THE BLOG
07/10/2013 13:07 BST | Updated 07/12/2013 05:12 GMT

Things About Travelling No One Ever Tells You

I love travelling. I love going to a different country - one that takes me completely out of my comfort zone and challenges the way I see the world. And usually ends with me returning home very very grateful for all the things that I have. (These are, but not limited to - being able to vote, flushing toilets and central heating).

But there are things that people gloss over. I guess the 'experience' means that you tend to overlook these aspects but they should be considered when you're about to embark on an adventure because at the end of the day it's *your* adventure and you should be able to have it the way you want, not the way people say you should have it (If that means you want a comfybed everywhere you sleep - why not?)

So what don't people tell you? And by people, I mean those judgemental "I've travelled everywhere" tool-bags' that quite likely all work in STA Travel. Kidding. I mean they can't all work there right?

1. Travelling is tiring.

I'm not talking 'it's been a long day of work tiring' but the exhaustion that seeps into your bones. Of course this depends on where you're going but a 12-hour flight does not do anyone any favours. And you don't get to stop because you get to the airport and (maybe you were smart enough or maybe you want to 'really experience the country') you have to figure out how to get from the airport to your hotel/hostel.

2. Transit

You spend a lot of time in transit - depending on what country you're in. Coming from England I've grown up with the thought that three hours is a long way. It's not. In most countries four- five hours in a car/bus is standard. Now factor in delays, chickens jumping out the window and bus drivers wanting to take a break. And you've lost the better part of a day. So when you see pictures of people doing things (think New Zealand, South America, Australia) odds are they were on a bus tour, that took them to the highlights.

People spend a lot of time talking about how it's 'all about the journey'. In some part it is. But there is nothing soul enriching about sitting on a bus with other foreigners doing what is essentially the big red bus around London.

3. Local Difficulties

This one varies from country to country and also depending on your ability to speak whatever the local language might be. In a lot of countries the locals are nice, they see that you are a foreigner and will go out of their way to help you and generally demonstrate why you went to that country in the first place. Or not. You can be somewhere, where your foreignness means that you're screwed. You will get crappy service, you may end up with a table as a bed and people may ignore you through a combination of embarrassment or just sheer bloody-mindedness. We're told to be understanding, it's a globalising world. Yeah some countries didn't get that memo.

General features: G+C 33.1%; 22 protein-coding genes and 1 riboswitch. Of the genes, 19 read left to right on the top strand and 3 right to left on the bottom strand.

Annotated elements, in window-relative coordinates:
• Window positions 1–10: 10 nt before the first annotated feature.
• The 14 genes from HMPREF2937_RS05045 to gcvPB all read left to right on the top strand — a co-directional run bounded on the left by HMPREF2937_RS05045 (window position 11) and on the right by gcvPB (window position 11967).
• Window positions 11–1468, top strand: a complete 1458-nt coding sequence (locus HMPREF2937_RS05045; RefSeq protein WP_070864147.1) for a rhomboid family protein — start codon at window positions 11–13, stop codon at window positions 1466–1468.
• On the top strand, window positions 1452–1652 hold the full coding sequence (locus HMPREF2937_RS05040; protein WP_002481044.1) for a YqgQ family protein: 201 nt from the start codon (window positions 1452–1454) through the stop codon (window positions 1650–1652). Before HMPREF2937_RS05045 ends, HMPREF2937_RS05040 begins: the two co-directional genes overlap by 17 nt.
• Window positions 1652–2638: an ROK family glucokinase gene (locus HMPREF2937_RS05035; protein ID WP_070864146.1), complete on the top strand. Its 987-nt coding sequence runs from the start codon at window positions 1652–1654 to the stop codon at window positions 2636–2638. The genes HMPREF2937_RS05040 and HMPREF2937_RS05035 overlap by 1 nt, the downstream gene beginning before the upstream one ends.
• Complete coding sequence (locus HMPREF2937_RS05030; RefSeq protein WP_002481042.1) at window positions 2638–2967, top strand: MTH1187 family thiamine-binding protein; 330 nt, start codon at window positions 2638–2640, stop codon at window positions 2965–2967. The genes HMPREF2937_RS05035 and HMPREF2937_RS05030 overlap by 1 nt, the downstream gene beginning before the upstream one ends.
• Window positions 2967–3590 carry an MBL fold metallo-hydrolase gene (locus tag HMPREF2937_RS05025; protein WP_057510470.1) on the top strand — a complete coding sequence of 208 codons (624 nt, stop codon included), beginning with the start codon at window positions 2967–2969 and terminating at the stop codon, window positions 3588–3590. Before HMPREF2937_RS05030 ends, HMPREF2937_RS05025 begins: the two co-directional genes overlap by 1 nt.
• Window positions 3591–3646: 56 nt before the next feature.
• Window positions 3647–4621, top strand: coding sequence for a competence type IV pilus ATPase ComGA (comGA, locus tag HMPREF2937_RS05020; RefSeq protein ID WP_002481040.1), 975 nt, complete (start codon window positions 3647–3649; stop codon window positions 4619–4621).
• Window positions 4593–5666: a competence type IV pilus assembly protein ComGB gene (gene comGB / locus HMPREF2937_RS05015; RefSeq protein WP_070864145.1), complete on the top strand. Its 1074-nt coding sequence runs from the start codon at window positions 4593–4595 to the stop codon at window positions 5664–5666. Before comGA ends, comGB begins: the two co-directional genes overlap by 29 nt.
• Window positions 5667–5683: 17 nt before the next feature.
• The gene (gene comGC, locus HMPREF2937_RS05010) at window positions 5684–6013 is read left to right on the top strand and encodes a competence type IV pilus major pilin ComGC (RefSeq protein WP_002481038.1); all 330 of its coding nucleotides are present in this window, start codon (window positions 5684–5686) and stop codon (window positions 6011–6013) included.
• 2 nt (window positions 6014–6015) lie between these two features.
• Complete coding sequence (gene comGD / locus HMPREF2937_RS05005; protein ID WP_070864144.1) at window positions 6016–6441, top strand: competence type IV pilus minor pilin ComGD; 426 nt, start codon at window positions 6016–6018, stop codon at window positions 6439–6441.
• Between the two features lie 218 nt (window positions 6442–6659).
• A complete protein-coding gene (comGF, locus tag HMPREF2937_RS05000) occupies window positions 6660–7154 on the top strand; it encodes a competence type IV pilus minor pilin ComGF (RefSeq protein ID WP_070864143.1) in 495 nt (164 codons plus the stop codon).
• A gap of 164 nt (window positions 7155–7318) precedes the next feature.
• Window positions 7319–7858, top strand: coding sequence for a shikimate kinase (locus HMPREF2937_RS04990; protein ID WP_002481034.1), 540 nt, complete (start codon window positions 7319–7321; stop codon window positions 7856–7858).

4. Food will be an issue.

Yes in these days of Instagram and 'food porn' everyone can be a 'foodie'. Great. But if you're lactose intolerant (like me) countries where cheese is the go to is going to be a problem. Or if you're vegetarian and you end up in a country where 'vegetarian' means picking the ham off a pizza. Lets not forget food that disagrees with you - can't find a Tums - refer to number three because perhaps a language barrier means that trying to get the meaning of 'Tums' across is a nightmare.

5. Other travellers

This is my pet hate. While I admit that I have somewhat hermit-like nature, I haven't come halfway round the world to listen to other travellers brag about the places they've been. And not in an ironic 'chunder everywhere' sort of way. But in a serious 'When I was India..' and someone will interject with 'well when I did the vodka train across Russia'. I ask you, why would you travel somewhere, only to talk about the other places you've been? And there are types. The YOLO types, the backwards-cap wearers (AVOID), older women out to 'have the experience of a lifetime' and the odd single guy or girl who are usually ok but if in a group will have to bow to peer pressure out of sheer self-preservation.

In no way is this meant to discourage anyone from travelling but to highlight the parts of travelling that tend to be glossed over. It is a wonderful thing to see the world, I can't recommend it enough. But that world could be getting a train the other end of your own country as well as getting on a plane to Ulan Bator. Any new place has the potential to teach you something and add another layer of depth to your understanding of the world whether you're alone, or part of a group.